9. Now that the future is looking brighter for cruising, people will likely start venturing on board ships again. I am thinking optimistically and have five cruises in the pipeline scheduled through 2022, making up for lost time. I have added them to our Roll Call Forum. Feel free to add your cruises, as well. Someone here in the community could be on the same sailing, and you can discuss your plans and anticipate the excitement together! Cruise Roll Call Forum
  10. Just booked this one, which will be our first time cruising from San Juan. The ship is not my favorite in the fleet, but I love the itinerary! Anyone else?
  11. This is an itinerary canceled in March 2022 at the start of the pandemic, and decided to give it another shot, this time on Princess (instead of Norwegian as booked previously). It will be our first time cruising out of L.A. and we are looking forward to another beautiful ship! It’s also our first time cruising over Thanksgiving. The family will have to roast their own turkey this year! Anyone else on board?
  12. For our return to cruising in nearly 2 years, we chose Royal Caribbean’s 7-night round-trip from Bermuda. This is one of RCI’s restart itineraries from foreign ports, as US ports were not yet open at the time we booked this. Looking forward to our aft-facing balcony and 4 sea days to enjoy it!😀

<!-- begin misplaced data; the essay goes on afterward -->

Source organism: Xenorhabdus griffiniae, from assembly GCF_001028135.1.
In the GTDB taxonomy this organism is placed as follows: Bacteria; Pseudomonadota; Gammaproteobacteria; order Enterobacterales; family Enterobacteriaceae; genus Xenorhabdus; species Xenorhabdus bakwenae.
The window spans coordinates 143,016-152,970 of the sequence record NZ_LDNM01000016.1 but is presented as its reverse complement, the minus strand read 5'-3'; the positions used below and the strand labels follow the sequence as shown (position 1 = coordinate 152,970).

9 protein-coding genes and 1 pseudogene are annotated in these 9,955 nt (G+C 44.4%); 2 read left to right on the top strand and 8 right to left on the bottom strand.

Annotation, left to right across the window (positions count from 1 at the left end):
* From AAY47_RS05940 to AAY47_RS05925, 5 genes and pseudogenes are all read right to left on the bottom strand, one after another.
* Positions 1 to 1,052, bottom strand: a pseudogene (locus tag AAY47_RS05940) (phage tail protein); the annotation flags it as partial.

13. Norwegian Cruise Line will not require passengers to book shore excursions through the ship when it resumes sailings this summer, a company executive said in an interview this week. "From our first voyage out of the gate, you are free to tour on your own in every port," Norwegian's chief sales officer, Katina Athanasiou, said on Travel Weekly'spodcast. "We anticipated needing to do this shore excursion bubble for the first month of operations. We've already lifted that, because in working with our ports and the authorities and each of the local governments, they now anticipate their vaccination increase to be enough that their local communities are going to be supported, and we no longer have to do a shore excursion bubble. So guests will be free to tour on their own." The news comes weeks after the cruise line announced it'll only allow vaccinated passengers and crew to board its ships. Norwegian, which has one of the strictest vaccination mandates of cruise linesresuming operations, plans to sail to the Greek islands in July, followed by trips from Montego Bay, Jamaica, and Punta Cana, Dominican Republic. In September, Norwegian expects to set sail from Barcelona and Italy. The cruise line plans to require the jab for all passengers and crew for sailings through at least October 31. The concept of a cruise bubble with controlled shore excursions became popular in Europe last summer as some ships attempted to restart cruising safely. In August 2020, one family was even denied boarding an MSC Cruises ship after they separated from their group during an officially planned excursion. While several cruise lines are homeporting in countries around the world this summer, the Centers for Disease Control and Prevention has said it is "committed" to resuming cruises in the United States by the summer. _______________________________ SOURCE: Travel and Leisure (Alison Fox, May 4, 2021); Photo Credit: Norwegian Cruise Line Re-posted on CruiseCrazies.com - Cruise News, Articles, Forums, Packing List, Ship Tracker, and more For more cruise news and articles go to CruiseCrazies.com View full article